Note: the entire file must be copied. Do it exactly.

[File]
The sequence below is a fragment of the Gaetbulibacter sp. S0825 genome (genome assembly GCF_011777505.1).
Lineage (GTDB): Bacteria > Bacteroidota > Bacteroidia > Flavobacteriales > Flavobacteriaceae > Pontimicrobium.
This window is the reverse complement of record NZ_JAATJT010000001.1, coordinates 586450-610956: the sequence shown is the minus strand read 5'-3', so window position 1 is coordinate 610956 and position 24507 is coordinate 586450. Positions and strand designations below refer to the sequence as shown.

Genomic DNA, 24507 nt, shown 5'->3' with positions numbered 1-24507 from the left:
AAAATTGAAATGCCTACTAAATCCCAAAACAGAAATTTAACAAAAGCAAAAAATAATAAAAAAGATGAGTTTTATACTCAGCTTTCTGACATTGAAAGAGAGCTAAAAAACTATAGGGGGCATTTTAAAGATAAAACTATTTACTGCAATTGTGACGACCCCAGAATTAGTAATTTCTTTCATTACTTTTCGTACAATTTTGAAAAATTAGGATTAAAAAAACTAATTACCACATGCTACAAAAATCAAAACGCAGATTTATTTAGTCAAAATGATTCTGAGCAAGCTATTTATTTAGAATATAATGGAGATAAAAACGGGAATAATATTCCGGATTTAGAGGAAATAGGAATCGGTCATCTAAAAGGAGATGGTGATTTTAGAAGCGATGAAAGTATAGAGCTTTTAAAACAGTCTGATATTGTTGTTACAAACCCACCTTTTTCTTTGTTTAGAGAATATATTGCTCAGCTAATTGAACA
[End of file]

The sequence below is a fragment of the Gaetbulibacter sp. S0825 genome (genome assembly GCF_011777505.1).
Lineage (GTDB): Bacteria > Bacteroidota > Bacteroidia > Flavobacteriales > Flavobacteriaceae > Pontimicrobium.
This window is the reverse complement of record NZ_JAATJT010000001.1, coordinates 586450-610956: the sequence shown is the minus strand read 5'-3', so window position 1 is coordinate 610956 and position 24507 is coordinate 586450. Positions and strand designations below refer to the sequence as shown.

Genomic DNA, 24507 nt, shown 5'->3' with positions numbered 1-24507 from the left:
AAAATTGAAATGCCTACTAAATCCCAAAACAGAAATTTAACAAAAGCAAAAAATAATAAAAAAGATGAGTTTTATACTCAGCTTTCTGACATTGAAAGAGAGCTAAAAAACTATAGGGGGCATTTTAAAGATAAAACTATTTACTGCAATTGTGACGACCCCAGAATTAGTAATTTCTTTCATTACTTTTCGTACAATTTTGAAAAATTAGGATTAAAAAAACTAATTACCACATGCTACAAAAATCAAAACGCAGATTTATTTAGTCAAAATGATTCTGAGCAAGCTATTTATTTAGAATATAATGGAGATAAAAACGGGAATAATATTCCGGATTTAGAGGAAATAGGAATCGGTCATCTAAAAGGAGATGGTGATTTTAGAAGCGATGAAAGTATAGAGCTTTTAAAACAGTCTGATATTGTTGTTACAAACCCACCTTTTTCTTTGTTTAGAGAATATATTGCTCAGCTAATTGAACA